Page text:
MERLOT Journal of Online Learning and Teaching

Vol. 7, No.3, September 2011

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Teaching Presentation Skills in Online Business Communication Courses

Cindy S. Kenkel
Northwest Missouri State University
Maryville, MO USA


Oral presentations are often eliminated from online courses because of the logistics involved. Communication skills are central to success in any profession, and business is no exception. Merely exposing students to presentation concepts will not adequately address the need to help students develop their professional speaking abilities and presentation skills. Online business courses, like their face-to-face counterparts, should require students to prepare and deliver professional presentations. This paper discusses the specifics of using readily accessible technology (such as video hosting services) and proven pedagogy (including peer evaluations and instructional rubrics) to integrate oral presentations easily into online business communication courses.

Keywords: oral presentations, video submission, peer evaluations, instructional rubrics, video hosting

Online business courses often eliminate oral presentations from their curricula, which creates a serious void in a student’s educational experience. Academics and practitioners have long agreed that communication skills are linked to professional effectiveness. Russ (2009) concluded that faculty must provide students with the communication skills demanded by employers. Campbell (2001) found that oral presentations skills must be mastered to have a successful professional life; Grez, Valcke, and Roozen (2009) concurred that higher education should address this skill as a key competency and Kennedy (2007) noted research from both business leaders and alumni claiming college graduates often lack adequate oral communication skills. Cronin and Glen (1991) confirmed this deficiency:

“Except for students majoring in communication, most undergraduates take at most one course emphasizing oral communication skills; therefore most non-speech majors have little or no opportunity to refine and reinforce their communication skills” (p.356).

Kennedy (2007) suggests minimizing this gap by embedding oral communication exercises across the curriculum while students are learning their discipline-specific subject matter. Dundes (2001) relayed alumni feedback that identified practice in oral presentations as the most prominent gap in their educational experience. Public speaking was rated one of the top two most-covered topics in business communication courses, as reported by a 2009 survey of 505 business communication instructors at 321 U.S. colleges and universities. Previous audits had reported a lower emphasis on public speaking which stresses the continued and growing importance of this skill (Russ, 2009).

Growth of Online Programs

Since 2004, online enrollments have outpaced the growth of other higher education enrollments (Allen & Seaman, 2010). In 2006-2007, 11,200 college-level programs were available to be completed totally online (Parsad & Lewis, 2008). A 17 increase in students enrolled in at least one online course was reported from 2007 to 2008, with more than one in four students enrolled in higher education taking an online class. Since 2002, overall enrollment in degree-granting postsecondary institutions has skyrocketed from 9.6% to 25.3%. The biggest growth occurred in 2005 with an annual growth rate of 36% (Allen & Seaman, 2010). Academic leaders at all types of institutions noted an increased demand for both new and existing online courses.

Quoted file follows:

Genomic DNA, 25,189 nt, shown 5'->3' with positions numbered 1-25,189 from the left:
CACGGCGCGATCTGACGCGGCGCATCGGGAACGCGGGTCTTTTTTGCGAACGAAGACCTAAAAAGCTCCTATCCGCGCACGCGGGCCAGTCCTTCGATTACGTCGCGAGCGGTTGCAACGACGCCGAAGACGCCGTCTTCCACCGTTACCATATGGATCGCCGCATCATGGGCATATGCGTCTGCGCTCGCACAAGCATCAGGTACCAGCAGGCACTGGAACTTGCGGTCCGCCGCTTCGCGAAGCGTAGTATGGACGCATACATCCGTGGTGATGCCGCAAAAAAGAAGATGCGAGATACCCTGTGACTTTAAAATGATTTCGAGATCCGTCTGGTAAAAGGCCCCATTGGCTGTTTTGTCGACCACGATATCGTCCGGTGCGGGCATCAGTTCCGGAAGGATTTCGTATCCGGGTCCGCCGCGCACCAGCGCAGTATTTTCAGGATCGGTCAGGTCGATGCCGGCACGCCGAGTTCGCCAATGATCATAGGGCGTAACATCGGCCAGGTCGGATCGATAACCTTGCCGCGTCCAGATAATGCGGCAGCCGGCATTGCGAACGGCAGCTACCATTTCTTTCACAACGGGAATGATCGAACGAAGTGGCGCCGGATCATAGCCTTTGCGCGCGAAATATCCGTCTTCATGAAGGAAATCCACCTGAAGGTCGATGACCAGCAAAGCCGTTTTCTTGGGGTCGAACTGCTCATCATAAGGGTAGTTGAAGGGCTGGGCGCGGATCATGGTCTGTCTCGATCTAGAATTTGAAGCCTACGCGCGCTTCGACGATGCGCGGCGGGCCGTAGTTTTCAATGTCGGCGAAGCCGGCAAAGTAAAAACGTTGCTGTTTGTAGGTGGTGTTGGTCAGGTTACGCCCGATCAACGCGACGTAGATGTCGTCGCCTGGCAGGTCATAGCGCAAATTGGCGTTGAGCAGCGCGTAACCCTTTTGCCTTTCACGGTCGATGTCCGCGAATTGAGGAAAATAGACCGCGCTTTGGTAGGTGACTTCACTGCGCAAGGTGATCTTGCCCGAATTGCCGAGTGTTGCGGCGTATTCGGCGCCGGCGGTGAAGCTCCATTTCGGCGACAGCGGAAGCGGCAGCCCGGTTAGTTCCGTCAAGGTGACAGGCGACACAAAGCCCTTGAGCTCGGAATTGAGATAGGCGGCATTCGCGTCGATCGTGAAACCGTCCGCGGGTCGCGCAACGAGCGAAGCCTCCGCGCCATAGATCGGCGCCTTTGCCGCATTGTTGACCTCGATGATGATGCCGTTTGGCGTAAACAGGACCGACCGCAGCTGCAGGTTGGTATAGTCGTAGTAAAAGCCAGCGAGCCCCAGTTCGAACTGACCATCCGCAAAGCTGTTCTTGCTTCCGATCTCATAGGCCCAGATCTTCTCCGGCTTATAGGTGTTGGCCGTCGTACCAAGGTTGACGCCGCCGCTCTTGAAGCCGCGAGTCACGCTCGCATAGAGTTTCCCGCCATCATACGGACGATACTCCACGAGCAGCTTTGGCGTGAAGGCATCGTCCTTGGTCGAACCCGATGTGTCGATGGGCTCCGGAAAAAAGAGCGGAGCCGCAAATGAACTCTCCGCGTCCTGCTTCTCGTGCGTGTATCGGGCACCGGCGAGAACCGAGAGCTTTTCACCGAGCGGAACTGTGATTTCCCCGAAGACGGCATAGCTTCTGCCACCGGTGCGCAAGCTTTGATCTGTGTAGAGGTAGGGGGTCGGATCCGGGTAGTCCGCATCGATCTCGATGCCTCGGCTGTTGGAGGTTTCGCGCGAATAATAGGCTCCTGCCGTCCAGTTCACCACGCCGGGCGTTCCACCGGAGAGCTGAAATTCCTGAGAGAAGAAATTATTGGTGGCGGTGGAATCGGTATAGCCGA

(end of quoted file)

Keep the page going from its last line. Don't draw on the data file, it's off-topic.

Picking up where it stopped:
Despite this growth in demand, only 19% of institutions are offering training and mentoring programs for their faculty teaching online (Allen & Seaman, 2010). This deficit in faculty preparation may partially explain why chief academic officers report their faculty acceptance of online education has been slow to keep up with the tremendous growth in this arena. Between 2002 and 2009 the percentage of faculty who viewed online education as valuable and legitimate has only grown from 27.6% to 30.9%. Despite the slow rate of faculty acceptance, 73.6% of public institutions recognized online education as being critical to their institutions’ long-term strategies in 2009 (Allen & Seaman, 2010). One way to address faculty concerns about the quality of online classes is to ensure critical competencies, such as public speaking skills, are being appropriately included in the curriculum.

Only 3% of institutions responding to a survey of business communication instructors indicated they offered an introductory business communication course entirely online as of 2008 (Russ, 2009). Traditional face-to-face business courses generally include at least one oral presentation in their curriculum, but this is not the case in most online business courses. Despite the documented importance of oral presentation skills, faculty often eliminate this component when business courses are taught online. The difficulty of teaching presentation skills online is one of the obstacles to developing an effective online business communication course. Given the rapid growth in online programs, this deficiency could have serious consequences for business graduates.